This is a hard time for all of us right now, especially us outdoor adventurers.
Although we’d rather be outside baggin’ peaks and hiking in the wilderness, there are some fun and useful things hikers can do at home to get ready, organized, and inspired for their next big adventure.
Also, be sure to check out Leave No Trace’s recommendations for getting outside during COVID-19.
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Do Some Exercises For Hikers
Just because you aren’t out on the trails putting in those miles, doesn’t mean you have to let your body get out of hiking shape!
Here’s a 20 minute bodyweight exercise routine that hikers can do at home to stay in shape for the mountains.
Strength training is super important for fitness and injury prevention. So grab some weights (or some heavy stuff laying around the house), and make strength training a part of your daily routine.
Read An Inspiring Adventure Book For Hikers
Thru-Hiking Will Break Your Heart: An Adventure on the Pacific Crest Trail by Carrot Quinn
After confronting her fears that she’s become addicted to the internet, Carrot decides she needs change– big change. She’s having trouble connecting with others and needs to break away from living in the city that’s making her numb.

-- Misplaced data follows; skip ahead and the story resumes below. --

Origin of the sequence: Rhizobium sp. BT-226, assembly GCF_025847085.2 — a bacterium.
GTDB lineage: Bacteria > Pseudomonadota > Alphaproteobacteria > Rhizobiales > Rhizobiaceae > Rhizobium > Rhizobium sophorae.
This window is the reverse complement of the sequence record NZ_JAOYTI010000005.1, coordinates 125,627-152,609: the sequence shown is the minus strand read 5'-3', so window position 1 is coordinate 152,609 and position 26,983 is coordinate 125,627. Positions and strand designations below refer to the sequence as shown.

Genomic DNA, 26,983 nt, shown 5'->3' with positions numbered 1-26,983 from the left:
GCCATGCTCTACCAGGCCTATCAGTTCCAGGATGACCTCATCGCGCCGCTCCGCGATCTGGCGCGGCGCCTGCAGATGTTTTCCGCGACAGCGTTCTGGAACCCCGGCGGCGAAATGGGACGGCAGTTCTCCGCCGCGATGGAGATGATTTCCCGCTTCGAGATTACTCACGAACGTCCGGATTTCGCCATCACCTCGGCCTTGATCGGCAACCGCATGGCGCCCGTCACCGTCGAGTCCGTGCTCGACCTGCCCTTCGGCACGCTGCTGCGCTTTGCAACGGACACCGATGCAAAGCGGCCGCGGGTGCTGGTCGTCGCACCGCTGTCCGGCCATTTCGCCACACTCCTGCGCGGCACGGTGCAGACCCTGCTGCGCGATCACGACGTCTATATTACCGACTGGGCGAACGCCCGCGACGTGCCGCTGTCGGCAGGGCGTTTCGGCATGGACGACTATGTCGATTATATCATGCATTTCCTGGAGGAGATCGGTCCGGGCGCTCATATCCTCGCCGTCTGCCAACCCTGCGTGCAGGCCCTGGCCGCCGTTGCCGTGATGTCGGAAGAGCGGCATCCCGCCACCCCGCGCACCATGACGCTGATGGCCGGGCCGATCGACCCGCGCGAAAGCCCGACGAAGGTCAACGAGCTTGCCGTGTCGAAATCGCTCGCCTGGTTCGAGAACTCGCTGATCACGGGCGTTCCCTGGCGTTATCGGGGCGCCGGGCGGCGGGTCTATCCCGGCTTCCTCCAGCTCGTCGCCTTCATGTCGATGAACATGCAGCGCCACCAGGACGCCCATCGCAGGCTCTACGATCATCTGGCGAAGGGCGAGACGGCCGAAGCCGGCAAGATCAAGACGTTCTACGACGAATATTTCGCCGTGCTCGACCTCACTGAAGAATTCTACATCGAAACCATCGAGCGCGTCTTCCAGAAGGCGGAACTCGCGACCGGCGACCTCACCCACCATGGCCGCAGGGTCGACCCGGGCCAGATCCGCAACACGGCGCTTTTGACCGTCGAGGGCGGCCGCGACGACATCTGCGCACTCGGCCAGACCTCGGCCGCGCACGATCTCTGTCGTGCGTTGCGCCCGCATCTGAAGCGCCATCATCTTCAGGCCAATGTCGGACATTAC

She’s queer. She’s unexperienced. She’s honest as all heck. And she’s hiking 2,660 miles from Mexico to Canada (with hopes to get there before it starts snowing-yikes).
What fans are saying about Thru-Hiking Will Break Your Heart…
“For anyone who has undertaken an epic journey this book brings to life the memories of the beginning, describes the simplicity of it’s universe, the highs and lows of the physical endeavour, and the relationships formed in an uncomplicated environment. The emptiness of the end and realisation that the “real” world is still out there. It brings to life a an experience that only someone who was there will ever truly understand. For those who are yet to take that journey it shows you that the most ordinary people can do the most extraordinary things….by taking one step at a time.”
In Rising, Wood describes the seventy days she spent on Mount Everest as she made the first ascent as an American woman on top of the world’s most famous mountain.